Its easy having worked in the media to lose touch with what happens in society. When I read in the FT on Saturday about Greggs the Bakers’ school breakfast clubs I was impressed and disturbed at the same time.
Firstly the disturbed bit, I went to school in a hardship hit area where many kids queued to get free school meals, I managed to avoid it myself as my Dad managed to keep working. The recession hit 80s I thought were long gone, its a lot easier to work now. The breakfast clubs reminded me that the child poverty one associated with my parents day and before despite family credit and new deal schemes designed to alleviate real poverty. It seemed like something one would have expected when there were the dark satanic mills and dank industrial landscapes portrayed in LS Lowry paintings and sketches where working-class people toiled on the edge of existence and children were at risk of catching rickets and got their shoes from a ‘boot club’. I was impressed
by the way Greggs have taken positive steps to help communities deal with this by funding the food and equipment like toasters and having their own staff train volunteers who cater for the breakfast clubs. Breakfasts improve punctuality and help the children concentrate on their morning lessons, since many of them would not have eaten until lunch time. The campaign seems to be a text-book case of corporate and social responsibility activity. Apparently the scheme costs them in the region of 250,000GBP per annum and puts to shame the Big Food companies who have far more resources at their disposal and are in desperate need of far more goodwill.What do you think?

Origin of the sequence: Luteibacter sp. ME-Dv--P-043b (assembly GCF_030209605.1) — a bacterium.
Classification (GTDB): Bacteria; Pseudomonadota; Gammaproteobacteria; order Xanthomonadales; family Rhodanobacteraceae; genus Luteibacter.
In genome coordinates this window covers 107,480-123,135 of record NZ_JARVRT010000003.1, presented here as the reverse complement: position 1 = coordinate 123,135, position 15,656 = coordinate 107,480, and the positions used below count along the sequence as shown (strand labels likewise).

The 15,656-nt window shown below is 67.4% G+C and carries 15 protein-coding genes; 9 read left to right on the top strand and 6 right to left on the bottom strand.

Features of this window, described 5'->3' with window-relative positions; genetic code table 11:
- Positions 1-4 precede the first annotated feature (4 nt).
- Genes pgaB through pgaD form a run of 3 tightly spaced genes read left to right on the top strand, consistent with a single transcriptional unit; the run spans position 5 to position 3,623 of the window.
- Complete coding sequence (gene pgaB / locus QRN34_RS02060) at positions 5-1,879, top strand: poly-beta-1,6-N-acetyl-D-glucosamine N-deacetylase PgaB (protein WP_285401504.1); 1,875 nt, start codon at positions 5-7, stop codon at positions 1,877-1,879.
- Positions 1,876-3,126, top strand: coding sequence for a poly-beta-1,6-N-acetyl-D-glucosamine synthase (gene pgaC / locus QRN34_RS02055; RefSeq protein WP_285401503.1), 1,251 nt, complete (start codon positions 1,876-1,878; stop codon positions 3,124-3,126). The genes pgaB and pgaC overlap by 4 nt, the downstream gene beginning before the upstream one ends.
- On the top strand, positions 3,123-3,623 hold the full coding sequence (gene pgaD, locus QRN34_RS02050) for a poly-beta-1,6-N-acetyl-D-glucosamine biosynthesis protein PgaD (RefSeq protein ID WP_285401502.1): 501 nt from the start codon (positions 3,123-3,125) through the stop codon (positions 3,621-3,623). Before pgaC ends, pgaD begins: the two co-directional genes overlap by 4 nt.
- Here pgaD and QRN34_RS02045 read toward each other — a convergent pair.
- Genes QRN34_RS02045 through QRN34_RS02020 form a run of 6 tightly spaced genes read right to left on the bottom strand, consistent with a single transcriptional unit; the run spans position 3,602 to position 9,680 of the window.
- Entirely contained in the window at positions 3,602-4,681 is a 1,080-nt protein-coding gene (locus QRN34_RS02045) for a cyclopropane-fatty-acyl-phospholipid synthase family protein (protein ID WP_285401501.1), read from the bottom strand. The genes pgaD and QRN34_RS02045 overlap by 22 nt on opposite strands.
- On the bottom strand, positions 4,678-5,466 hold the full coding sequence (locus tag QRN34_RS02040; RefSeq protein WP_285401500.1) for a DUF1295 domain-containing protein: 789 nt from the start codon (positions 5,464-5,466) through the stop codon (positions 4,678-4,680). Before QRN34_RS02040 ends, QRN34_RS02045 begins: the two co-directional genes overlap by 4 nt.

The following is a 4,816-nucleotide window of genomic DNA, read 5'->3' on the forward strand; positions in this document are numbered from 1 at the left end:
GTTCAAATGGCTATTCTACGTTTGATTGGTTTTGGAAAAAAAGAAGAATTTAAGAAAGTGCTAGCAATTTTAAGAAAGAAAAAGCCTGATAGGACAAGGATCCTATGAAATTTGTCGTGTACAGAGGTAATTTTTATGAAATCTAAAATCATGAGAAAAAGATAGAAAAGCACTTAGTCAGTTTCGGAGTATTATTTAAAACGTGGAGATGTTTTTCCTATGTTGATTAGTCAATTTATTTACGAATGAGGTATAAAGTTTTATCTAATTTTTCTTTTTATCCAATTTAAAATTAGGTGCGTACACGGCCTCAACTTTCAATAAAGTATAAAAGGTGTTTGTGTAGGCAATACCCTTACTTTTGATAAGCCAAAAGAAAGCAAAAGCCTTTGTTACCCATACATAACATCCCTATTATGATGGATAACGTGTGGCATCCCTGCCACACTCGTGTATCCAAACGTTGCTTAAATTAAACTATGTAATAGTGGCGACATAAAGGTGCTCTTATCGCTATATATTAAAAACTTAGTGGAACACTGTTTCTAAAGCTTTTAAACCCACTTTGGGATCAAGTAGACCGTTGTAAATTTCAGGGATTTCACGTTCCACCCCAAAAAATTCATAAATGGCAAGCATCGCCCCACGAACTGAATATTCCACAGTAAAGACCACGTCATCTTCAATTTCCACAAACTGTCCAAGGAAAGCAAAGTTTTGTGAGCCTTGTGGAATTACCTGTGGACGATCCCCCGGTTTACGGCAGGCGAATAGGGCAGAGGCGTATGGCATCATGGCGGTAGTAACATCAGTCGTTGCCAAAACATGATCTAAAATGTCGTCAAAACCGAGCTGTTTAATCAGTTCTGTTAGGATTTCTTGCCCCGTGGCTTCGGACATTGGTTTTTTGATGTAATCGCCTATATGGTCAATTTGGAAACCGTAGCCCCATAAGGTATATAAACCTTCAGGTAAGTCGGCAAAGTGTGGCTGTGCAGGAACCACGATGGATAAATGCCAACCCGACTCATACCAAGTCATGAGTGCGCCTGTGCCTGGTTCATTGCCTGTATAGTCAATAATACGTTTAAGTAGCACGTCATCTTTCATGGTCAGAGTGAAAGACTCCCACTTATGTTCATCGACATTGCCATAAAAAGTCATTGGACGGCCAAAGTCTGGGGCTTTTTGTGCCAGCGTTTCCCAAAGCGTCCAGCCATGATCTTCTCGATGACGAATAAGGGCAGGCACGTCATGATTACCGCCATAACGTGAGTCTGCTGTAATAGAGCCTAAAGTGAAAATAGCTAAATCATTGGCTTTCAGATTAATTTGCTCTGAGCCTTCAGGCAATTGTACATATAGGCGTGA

Sony is busy trying to close down the UK and European grey market for Japanese market version Sony PSPs. Grey market devices are an ingrained part of gaming culture, the real hardcore fans want to have the latest and best, in the same way that movie fans will buy region free DVD players to watch the latest US and Asian DVD releases. One could assume that Sony rattling the cages of grey importers was just a way of keeping the PSP buzz going through to the much delayed European launch. However according to gaming fans interviewed in Saturday’s FT its as much as about not getting a substandard gaming experience. Japanese model PSPs are alleged to be able to play games from any region and to have a brighter and clearer LCD screen than those planned for European customers. Instead of a buzz, Sony has managed to leave a bitter taste in the mouths of many of the influencers it would look to evangelise the PSP in Europe.What do you think?
I haven’t seen this sort of feeding frenzy since PR agencies started throwing a wobbly about how to get their fingers into the corporate website design pie with online press rooms and the like.efluentials – a word owned and used by Burson Marsteller to describe bloggers, people who subscribe and contribute to email newsletters, bulletin boards etc. Kudos to grizzily journalist David Tebbutt
Jon Marsh, front man of The Beloved has put many of their old demo tracks and unreleased mixes online as MP3 files. There is also a news section that keeps you up to date with what The Beloved are now up to.
Particularly worthwhile is the demo version of Time After Time and the Radio 1 mix of The Sun Rising.
The Sun Rising is probably the closest to perfection that a pop song has ever become…
Mommy consultant – Not an advisor to the idle rich telling them how to look after their children between nannies. Instead it is the name given by some Silicon Valley inhabitants to experienced female PR consultants who have chosen to go freelance and balance PR with having children. Partly a result of market where is a surfeit of people with five plus years experience. Kudos to SiliconValleyWatcher.